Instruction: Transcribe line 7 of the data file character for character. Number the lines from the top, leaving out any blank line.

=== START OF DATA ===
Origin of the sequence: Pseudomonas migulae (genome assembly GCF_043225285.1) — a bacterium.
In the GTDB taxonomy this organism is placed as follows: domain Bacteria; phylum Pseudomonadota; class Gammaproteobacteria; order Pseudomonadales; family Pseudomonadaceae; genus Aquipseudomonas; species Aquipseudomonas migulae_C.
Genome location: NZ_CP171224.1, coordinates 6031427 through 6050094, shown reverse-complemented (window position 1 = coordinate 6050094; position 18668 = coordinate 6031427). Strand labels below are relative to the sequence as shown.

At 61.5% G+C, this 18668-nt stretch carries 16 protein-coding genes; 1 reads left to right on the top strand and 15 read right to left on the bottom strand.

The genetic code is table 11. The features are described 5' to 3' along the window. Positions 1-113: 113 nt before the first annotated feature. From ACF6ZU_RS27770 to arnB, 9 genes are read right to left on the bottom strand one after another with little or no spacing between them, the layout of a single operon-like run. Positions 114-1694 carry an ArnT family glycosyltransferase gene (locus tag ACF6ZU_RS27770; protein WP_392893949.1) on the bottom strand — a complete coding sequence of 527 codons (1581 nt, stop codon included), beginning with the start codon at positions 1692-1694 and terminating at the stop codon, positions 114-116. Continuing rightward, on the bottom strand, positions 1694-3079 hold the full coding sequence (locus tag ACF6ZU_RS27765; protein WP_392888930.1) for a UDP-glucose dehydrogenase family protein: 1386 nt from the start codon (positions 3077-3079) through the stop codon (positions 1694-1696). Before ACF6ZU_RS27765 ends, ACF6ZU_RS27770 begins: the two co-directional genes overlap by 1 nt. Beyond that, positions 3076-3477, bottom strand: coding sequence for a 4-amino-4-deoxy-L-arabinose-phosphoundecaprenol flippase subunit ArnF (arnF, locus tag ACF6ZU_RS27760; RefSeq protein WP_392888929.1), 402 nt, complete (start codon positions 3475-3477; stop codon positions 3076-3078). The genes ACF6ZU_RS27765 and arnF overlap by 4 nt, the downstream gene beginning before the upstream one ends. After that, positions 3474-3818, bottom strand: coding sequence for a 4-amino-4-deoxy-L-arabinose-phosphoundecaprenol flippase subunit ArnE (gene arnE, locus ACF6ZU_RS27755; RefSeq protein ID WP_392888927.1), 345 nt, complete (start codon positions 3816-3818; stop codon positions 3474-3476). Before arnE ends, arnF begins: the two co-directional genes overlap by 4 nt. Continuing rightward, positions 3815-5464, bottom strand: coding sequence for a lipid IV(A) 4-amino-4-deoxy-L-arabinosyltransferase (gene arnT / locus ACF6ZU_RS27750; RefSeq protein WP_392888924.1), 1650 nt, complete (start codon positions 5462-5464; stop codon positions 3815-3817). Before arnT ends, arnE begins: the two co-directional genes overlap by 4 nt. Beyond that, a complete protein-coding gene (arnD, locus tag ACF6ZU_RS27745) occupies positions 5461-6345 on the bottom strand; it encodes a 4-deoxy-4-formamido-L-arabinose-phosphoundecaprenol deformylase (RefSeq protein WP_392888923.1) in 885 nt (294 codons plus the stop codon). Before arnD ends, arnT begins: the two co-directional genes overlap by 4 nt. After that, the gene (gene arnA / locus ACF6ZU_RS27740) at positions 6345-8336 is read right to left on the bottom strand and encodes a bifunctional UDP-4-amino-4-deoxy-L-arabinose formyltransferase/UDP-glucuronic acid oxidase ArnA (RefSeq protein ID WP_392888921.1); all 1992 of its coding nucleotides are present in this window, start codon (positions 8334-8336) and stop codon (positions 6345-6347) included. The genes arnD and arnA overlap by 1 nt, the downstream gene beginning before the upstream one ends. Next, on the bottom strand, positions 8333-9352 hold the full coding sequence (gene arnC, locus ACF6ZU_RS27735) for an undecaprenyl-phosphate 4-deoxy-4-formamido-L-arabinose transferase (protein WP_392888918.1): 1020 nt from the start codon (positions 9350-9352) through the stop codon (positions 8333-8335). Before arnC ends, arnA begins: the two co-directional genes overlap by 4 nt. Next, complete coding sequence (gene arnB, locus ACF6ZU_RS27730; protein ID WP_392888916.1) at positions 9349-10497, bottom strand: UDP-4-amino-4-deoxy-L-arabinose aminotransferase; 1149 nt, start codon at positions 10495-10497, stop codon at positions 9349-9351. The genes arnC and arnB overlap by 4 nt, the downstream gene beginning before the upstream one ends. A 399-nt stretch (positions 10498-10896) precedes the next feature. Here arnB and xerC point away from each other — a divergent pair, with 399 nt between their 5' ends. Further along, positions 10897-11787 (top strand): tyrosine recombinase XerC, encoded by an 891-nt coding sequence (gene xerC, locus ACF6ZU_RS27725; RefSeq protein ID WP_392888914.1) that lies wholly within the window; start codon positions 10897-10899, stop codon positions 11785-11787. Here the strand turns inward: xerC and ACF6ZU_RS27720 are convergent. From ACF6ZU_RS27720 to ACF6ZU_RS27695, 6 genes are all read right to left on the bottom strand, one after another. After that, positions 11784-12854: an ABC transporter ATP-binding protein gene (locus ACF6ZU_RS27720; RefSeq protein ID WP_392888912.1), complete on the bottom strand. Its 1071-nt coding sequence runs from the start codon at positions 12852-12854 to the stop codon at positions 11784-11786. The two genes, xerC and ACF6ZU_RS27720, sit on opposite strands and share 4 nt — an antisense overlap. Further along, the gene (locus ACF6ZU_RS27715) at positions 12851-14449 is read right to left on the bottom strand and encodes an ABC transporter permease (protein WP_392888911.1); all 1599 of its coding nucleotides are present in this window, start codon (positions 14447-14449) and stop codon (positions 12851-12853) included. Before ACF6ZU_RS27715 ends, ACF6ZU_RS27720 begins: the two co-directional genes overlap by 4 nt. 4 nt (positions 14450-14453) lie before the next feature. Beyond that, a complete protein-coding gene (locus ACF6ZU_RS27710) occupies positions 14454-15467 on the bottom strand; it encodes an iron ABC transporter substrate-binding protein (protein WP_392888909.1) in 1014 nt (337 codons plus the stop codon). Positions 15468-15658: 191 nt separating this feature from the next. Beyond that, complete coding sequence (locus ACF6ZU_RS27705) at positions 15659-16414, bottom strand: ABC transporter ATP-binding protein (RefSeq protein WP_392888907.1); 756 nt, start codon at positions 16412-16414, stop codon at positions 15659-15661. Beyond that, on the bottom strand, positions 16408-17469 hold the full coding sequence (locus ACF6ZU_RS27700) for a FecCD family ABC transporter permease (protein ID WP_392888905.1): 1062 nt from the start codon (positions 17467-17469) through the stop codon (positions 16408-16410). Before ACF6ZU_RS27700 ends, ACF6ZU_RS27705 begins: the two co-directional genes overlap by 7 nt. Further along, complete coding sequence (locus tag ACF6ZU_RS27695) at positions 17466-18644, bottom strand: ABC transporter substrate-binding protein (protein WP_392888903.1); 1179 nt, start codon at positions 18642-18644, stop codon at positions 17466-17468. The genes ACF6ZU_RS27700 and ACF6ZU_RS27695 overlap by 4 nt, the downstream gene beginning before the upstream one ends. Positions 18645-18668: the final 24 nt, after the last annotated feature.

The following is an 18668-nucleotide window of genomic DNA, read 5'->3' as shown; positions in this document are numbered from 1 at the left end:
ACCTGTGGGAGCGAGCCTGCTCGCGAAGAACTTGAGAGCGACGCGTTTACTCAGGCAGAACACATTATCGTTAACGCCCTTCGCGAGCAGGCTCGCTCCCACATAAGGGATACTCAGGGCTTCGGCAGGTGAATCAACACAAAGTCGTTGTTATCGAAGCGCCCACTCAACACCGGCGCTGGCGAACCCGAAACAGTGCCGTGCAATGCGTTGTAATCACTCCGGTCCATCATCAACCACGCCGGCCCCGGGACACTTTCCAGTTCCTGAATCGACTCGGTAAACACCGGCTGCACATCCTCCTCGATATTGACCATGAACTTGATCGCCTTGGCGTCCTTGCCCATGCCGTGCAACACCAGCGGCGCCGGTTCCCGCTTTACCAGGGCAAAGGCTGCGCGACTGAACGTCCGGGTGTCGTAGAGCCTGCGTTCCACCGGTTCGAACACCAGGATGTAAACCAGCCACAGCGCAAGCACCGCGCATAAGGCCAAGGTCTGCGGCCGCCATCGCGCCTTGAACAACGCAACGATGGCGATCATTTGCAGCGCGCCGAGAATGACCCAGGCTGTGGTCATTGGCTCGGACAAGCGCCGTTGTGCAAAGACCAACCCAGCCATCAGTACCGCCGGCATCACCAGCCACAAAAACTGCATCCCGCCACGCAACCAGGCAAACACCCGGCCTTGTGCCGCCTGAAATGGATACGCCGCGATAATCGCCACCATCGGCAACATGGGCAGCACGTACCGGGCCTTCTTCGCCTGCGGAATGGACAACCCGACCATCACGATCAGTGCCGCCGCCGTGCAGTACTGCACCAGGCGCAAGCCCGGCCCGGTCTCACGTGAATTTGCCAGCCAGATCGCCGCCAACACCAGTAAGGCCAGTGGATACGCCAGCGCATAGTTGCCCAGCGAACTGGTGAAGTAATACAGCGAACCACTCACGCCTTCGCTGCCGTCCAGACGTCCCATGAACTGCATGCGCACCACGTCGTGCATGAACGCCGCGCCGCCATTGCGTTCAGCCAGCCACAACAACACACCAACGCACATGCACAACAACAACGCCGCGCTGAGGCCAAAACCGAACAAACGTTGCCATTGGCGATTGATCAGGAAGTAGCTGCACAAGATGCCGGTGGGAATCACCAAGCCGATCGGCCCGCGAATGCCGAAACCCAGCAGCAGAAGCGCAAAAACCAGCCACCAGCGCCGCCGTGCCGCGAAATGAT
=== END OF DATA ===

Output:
ACCTGTGGGAGCGAGCCTGCTCGCGAAGAACTTGAGAGCGACGCGTTTACTCAGGCAGAACACATTATCGTTAACGCCCTTCGCGAGCAGGCTCGCTCCCACATAAGGGATACTCAGGGCTTCGGCAGGTGAATCAACACAAAGTCGTTGTTATCGAAGCGCCCACTCAACACCGGCGCTGGCGAACCCGAAACAGTGCCGTGCAATGCGTTGTAATCACTCCGGTCCATCATCAACCACGCCGGCCCCGGGACACTTTCCAGTTCCTGAATCGACTCGGTAAACACCGGCTGCACATCCTCCTCGATATTGACCATGAACTTGATCGCCTTGGCGTCCTTGCCCATGCCGTGCAACACCAGCGGCGCCGGTTCCCGCTTTACCAGGGCAAAGGCTGCGCGACTGAACGTCCGGGTGTCGTAGAGCCTGCGTTCCACCGGTTCGAACACCAGGATGTAAACCAGCCACAGCGCAAGCACCGCGCATAAGGCCAAGGTCTGCGGCCGCCATCGCGCCTTGAACAACGCAACGATGGCGATCATTTGCAGCGCGCCGAGAATGACCCAGGCTGTGGTCATTGGCTCGGACAAGCGCCGTTGTGCAAAGACCAACCCAGCCATCAGTACCGCCGGCATCACCAGCCACAAAAACTGCATCCCGCCACGCAACCAGGCAAACACCCGGCCTTGTGCCGCCTGAAATGGATACGCCGCGATAATCGCCACCATCGGCAACATGGGCAGCACGTACCGGGCCTTCTTCGCCTGCGGAATGGACAACCCGACCATCACGATCAGTGCCGCCGCCGTGCAGTACTGCACCAGGCGCAAGCCCGGCCCGGTCTCACGTGAATTTGCCAGCCAGATCGCCGCCAACACCAGTAAGGCCAGTGGATACGCCAGCGCATAGTTGCCCAGCGAACTGGTGAAGTAATACAGCGAACCACTCACGCCTTCGCTGCCGTCCAGACGTCCCATGAACTGCATGCGCACCACGTCGTGCATGAACGCCGCGCCGCCATTGCGTTCAGCCAGCCACAACAACACACCAACGCACATGCACAACAACAACGCCGCGCTGAGGCCAAAACCGAACAAACGTTGCCATTGGCGATTGATCAGGAAGTAGCTGCACAAGATGCCGGTGGGAATCACCAAGCCGATCGGCCCGCGAATGCCGAAACCCAGCAGCAGAAGCGCAAAAACCAGCCACCAGCGCCGCCGTGCCGCGAAATGAT